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From "Edward J. Yoon" <edwardy...@apache.org>
Subject Re: Checkpointer Process
Date Tue, 25 Oct 2011 08:22:15 GMT
> 1.) Checkpointer runs on the same process with bsp task.
> 2.) A separated checkpointing process per bsp task on each machine.
> 3.) A separated checkopinting process per machine.
> 4.) Checkpointing processes in forms of server farm.

When some task fails, the whole tasks will be re-started with previous
checkpoint data. Right?

I'm +1 for the first idea. I believe this way is simple and reliable.

2011/10/25 ChiaHung Lin <chl501@nuk.edu.tw>:
> Just some thoughts on why to programme checkpointer as separated process. The idea is
centered on isolation. Because fault will occur, ensuring that failures/ errors would not
adversely affect other parts of the system becomes critical. Also, performing user tasks and
saving data to hdfs are two different issues so our goal is to ensure user tasks would continuously
work even if checkpointing process fails. As long as user tasks keep continuously performing
their job smoothly, checkpointing process can be ignored.
>
> There were 4 options considered previously:
>
> 1.) Checkpointer runs on the same process with bsp task.
> 2.) A separated checkpointing process per bsp task on each machine.
> 3.) A separated checkopinting process per machine.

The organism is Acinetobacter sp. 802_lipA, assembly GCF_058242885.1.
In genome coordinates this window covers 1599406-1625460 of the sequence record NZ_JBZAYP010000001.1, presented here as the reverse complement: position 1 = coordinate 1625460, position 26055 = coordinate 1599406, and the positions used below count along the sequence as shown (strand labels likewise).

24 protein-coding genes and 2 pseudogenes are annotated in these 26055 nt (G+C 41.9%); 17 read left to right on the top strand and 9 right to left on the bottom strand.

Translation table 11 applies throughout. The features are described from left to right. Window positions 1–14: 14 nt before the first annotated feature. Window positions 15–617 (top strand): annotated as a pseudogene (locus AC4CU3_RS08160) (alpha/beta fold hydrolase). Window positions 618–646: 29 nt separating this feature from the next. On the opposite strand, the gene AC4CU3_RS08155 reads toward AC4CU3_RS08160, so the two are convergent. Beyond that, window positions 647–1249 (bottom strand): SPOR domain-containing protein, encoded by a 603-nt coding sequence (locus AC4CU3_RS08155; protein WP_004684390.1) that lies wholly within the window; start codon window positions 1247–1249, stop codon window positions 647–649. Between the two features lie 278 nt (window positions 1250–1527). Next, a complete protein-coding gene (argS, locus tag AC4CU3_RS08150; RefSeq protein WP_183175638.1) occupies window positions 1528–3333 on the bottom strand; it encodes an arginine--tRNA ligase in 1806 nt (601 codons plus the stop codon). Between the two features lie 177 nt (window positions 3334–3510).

> 4.) Checkpointing processes in forms of server farm.
>
> The problem for the first one is if the checkpoining process fails, user tasks may fail
as well, which is an unwanted behaviour for users. The fourth has a problem that it affects
arbitrary user tasks for recovery if both processes fail. The second and third is similar
except that the second option would min user tasks to be affected if both processes fail.
Running checkpointer as separated process has an advantage that if only checkpointing process
fails, it is not necessary to recover. For example, suppose a BSP job performs its tasks from
supersteps 1 to 10. At the same time a separated checkpointing process stands by. In the first
3 supersteps, both processes work well. After the supersteps 4, the checkpointing process
fails, but the user task is continuously doing it task. At the supersteps 7, the checkpointer
is back (e.g. restart). And if user task keeps working until it finishes, there is no need
to perform recovery in this case. If bsp task fails after checkpointing process is back, the
system has chances to recover from the latest snapshot.
>
> I understand the current implementation is not perfect. But that would be good if we
can work toward this direction because these are recommended to the best of my knowledge.
>
> -----Original message-----
> From:Thomas Jungblut <thomas.jungblut@googlemail.com>
> To:hama-dev@incubator.apache.org
> Date:Fri, 14 Oct 2011 15:54:10 +0200
> Subject:Checkpointer Process
>
> Hi all.
> My idea:
> Since YARN and multitasking we should consider moving the Checkpointer
> process into the BSPPeer itself instead of a single process.
>
> It would be great if we could discuss what would be the real advantage and
> disadvantage of integrating it in the same process / a daemon process.
>
> --
> Thomas Jungblut
> Berlin <thomas.jungblut@gmail.com>
>
>
> --
> ChiaHung Lin
> Department of Information Management
> National University of Kaohsiung
> Taiwan
>



-- 
Best Regards, Edward J. Yoon
@eddieyoon

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